Twenty Movie Panels to See at Comic-Con 2013

By M.V. Moorhead in Daily Lists, Movies, Nerdery
Tuesday, July 9, 2013 at 6:00 am

Editor's Note: this is the first of three consecutive Daily Lists to break down the San Diego Comic Con schedule for you. Today: movies. Tomorrow: TV. Thursday: comics. Yes, they still have those. -LYT

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With subjects ranging from location scouting to Leonard Maltin, and varying in tone from Superman's 75th anniversary to Spike & Mike's animation fest, the movie-related panels at this year's Comic-Con seem almost infinitely varied. The list below represents only a small portion of the movie events likely to raise the pulse and stir the soul of any red-blooded geek.

Dates, times and locations are not listed here; check the schedule for such specifics.

1. An Unofficial Sneak Peek of The Hobbit: The Desolation of Smaug with TheOneRing.net

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The gang at the Tolkien site, known as TORn for short, spend some time indulging in "[r]umors, spy reports, conjecture, inside info, debunking, and lively debate" about the next installment of the trilogy. Sounds like fun, but of course the most fanatically geeky Tolkien completists will have already attended a panel earlier that day...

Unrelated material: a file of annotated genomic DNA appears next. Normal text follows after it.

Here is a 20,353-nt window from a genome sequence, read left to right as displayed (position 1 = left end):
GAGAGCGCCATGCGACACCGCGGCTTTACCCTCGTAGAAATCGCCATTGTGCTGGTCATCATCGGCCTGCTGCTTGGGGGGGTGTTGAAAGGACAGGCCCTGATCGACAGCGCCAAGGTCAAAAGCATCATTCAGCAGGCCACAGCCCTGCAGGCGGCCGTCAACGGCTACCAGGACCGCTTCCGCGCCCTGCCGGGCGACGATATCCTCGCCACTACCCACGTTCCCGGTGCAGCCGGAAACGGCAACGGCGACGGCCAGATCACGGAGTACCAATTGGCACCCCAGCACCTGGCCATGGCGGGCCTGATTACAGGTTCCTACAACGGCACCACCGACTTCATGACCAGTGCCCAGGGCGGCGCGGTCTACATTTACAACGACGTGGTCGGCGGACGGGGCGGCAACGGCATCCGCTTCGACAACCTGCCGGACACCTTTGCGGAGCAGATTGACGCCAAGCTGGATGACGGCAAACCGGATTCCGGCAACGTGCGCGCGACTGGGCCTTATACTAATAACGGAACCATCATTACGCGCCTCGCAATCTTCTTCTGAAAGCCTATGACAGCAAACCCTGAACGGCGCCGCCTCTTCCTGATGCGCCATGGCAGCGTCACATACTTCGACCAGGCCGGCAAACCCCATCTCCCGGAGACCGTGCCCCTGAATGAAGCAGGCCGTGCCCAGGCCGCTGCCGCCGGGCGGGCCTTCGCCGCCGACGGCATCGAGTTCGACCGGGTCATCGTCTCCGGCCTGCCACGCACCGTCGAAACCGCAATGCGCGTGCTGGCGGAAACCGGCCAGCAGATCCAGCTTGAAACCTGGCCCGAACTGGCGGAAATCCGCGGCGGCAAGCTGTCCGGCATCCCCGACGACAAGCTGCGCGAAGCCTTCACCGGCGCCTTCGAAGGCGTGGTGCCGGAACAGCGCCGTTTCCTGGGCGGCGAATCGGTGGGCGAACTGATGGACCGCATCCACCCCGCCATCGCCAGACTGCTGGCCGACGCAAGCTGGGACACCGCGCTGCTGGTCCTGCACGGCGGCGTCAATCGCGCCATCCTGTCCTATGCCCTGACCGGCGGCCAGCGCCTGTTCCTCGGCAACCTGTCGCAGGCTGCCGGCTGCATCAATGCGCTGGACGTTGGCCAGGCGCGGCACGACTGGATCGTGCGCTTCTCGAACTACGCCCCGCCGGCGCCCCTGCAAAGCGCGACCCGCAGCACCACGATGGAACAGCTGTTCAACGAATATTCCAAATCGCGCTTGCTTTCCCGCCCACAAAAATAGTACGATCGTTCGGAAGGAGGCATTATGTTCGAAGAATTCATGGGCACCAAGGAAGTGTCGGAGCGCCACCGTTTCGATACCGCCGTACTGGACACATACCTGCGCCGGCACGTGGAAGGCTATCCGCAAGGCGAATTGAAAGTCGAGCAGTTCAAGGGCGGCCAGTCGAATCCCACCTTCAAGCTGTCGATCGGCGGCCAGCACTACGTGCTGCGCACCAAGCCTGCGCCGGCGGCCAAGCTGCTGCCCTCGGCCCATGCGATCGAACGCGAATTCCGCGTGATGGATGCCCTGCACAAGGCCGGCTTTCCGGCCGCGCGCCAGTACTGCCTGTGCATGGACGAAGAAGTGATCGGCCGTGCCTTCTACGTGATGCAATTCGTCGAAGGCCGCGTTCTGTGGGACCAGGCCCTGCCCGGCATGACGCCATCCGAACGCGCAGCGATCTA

2. Spotlight on Gene Deitch

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If only because he was the creator of the Tom Terrific shorts for Captain Kangaroo, it would be right and proper to pay homage to the redoubtable Deitch. But not everyone knows that Deitch was the director of the first film version of The Hobbit, back in 1966, a twelve-minute compression, hastily made so that producer William Snyder could retain (and resell) the rights to the book. Despite the liberties taken with the yarn - Smaug is called "Slag," for instance - it's worth watching; it has a cool Jay Ward/William Steig look to it.

3. The Zero Theorem

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Any new work from the brilliant if erratic Terry Gilliam is likely to be worth a peek, and a peek is what's being offered of Gilliam's upcoming film, from a script by Pat Rushin, about a computer scientist (Christoph Waltz) probing...nothing ambitious or anything, just the meaning of existence. Producers Zev Foreman and Dean Zanuck preview the Voltage Pictures release, along with Terry's daughter Amy Gilliam.

4. Ender's Game

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It's no surprise that Orson Scott Card isn't scheduled to participate in the July 18 panel for the upcoming film of his popular 1977 novel, sort of a Starship Troopers for the nascent video-game generation. Card is a controversial figure; a staunch opponent of gay marriage (and, it seems, of being gay in general), he's also been accused of basing his central character Ender Wiggin, a young military prodigy during a war between Earth and a race of insect invaders, on Adolf Hitler. The panel is slated to include the likes of producer Roberto Orci - who says he didn't know about Card's attitudes when he set out to make the movie - director/screenwriter Gavin Hood, and stars Harrison Ford, Abigail Breslin, Hailee Steinfeld and Asa Butterfield, all of whom are probably really hoping that none of this crap comes up. And probably in vain.

5. The Anatomy of Superhero Film Music: Bringing a Comic Book to Life